Commodity FRP

Commodity FRP

FRP is still seen by many people in the architectural world as an exotic building material.  Its track record in architecture isn’t a thousand years, or even a hundred, and to many design professionals, it may seem unproven, slightly sexy, and possibly dangerous.

This blog has focused a great deal on the creative envelope-pushing that is enabled by FRP, the extraordinary level of customization – and mass customization – achieved by forming FRP through digital fabrication methods.  Custom FRP elements can produce shapes that have never previously existed in nature, taken straight from computer creation into the physical world.  As we noted recently, the same methods can also reproduce and restore existing architectural works, substituting for deteriorated stonework, sculpted plaster, or other traditional materials.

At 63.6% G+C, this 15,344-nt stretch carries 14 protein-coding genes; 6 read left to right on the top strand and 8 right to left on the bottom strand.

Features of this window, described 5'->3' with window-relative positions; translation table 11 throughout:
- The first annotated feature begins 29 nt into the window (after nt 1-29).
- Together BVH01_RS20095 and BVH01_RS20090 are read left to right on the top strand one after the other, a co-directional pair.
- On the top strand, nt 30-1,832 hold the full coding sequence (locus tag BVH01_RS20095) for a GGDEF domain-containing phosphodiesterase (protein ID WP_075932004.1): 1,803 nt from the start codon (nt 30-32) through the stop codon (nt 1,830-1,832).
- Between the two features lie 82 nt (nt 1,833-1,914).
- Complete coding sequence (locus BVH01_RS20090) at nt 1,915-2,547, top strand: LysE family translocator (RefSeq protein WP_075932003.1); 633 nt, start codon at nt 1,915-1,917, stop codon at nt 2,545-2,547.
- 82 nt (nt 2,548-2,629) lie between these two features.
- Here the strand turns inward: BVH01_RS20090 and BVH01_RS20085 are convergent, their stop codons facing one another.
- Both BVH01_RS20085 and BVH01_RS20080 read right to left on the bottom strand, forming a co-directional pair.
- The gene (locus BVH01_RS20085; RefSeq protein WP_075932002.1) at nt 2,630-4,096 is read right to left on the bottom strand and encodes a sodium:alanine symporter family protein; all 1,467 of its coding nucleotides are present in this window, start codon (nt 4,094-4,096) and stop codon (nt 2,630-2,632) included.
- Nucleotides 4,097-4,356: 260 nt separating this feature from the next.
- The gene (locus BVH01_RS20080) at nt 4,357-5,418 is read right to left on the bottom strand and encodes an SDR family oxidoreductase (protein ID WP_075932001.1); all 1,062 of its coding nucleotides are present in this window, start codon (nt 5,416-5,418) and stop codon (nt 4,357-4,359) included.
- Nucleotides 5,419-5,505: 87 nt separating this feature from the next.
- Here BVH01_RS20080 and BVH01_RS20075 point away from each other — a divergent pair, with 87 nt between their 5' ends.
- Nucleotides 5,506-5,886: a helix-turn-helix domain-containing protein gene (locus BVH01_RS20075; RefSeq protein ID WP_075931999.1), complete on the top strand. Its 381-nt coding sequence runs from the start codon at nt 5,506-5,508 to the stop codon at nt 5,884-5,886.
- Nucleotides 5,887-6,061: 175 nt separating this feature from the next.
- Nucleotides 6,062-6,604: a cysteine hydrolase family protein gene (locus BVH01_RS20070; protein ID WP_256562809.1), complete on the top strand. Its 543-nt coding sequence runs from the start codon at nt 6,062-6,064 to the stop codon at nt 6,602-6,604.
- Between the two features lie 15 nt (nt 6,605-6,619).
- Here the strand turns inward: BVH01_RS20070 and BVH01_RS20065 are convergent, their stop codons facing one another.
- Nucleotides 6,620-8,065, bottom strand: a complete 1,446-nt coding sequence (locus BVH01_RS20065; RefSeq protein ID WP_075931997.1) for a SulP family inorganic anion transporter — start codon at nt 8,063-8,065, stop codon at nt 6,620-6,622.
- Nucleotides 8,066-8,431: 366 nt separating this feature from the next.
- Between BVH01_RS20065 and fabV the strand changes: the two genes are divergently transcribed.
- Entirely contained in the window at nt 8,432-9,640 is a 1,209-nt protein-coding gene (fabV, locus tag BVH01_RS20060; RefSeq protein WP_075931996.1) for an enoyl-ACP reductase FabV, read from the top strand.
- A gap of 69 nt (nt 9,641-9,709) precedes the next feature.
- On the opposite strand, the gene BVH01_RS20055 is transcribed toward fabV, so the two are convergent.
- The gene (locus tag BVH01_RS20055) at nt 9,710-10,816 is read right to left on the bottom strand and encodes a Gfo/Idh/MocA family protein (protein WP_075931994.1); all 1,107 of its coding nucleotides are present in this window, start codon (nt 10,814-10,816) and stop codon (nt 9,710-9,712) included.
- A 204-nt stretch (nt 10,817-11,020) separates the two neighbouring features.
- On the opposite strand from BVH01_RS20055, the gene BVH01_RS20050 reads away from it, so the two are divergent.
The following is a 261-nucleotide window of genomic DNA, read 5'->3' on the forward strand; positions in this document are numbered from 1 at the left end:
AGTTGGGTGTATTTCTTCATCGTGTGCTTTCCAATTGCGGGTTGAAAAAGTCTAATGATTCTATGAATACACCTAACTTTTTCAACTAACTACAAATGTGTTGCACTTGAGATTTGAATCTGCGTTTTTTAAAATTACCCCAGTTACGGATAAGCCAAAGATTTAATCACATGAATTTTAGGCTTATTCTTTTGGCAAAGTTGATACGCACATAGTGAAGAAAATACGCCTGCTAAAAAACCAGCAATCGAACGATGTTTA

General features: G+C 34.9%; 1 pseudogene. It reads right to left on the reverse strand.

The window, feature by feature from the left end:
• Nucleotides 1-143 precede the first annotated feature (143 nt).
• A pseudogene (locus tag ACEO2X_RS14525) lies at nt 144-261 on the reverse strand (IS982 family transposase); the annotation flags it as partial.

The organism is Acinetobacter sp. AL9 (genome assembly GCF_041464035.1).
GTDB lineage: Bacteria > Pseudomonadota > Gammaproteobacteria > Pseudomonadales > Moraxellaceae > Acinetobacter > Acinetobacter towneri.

However, we have not mentioned a very widespread form of architectural composite that might labeled “commodity FRP.”  There are hundreds of manufacturers of off-the-shelf fiberglass architectural elements and ornaments.  Columns, domes, cupolas, balustrades, and cornices are abundantly available.  The online catalogs include dozens of project photos that suggest there are many FRP architectural elements in use on a wide variety of buildings.

The gallery below is a mere sampling.

We offer no argument for or against the architectural interest of these items.  The point is simply to acknowledge that they exist, and are widely distributed across the landscape.

If you think of architectural FRP as exotic, unfamiliar, or common, these photos must give you pause.  How much fiberglass architecture do you see every day without knowing it?

Images sourced as noted.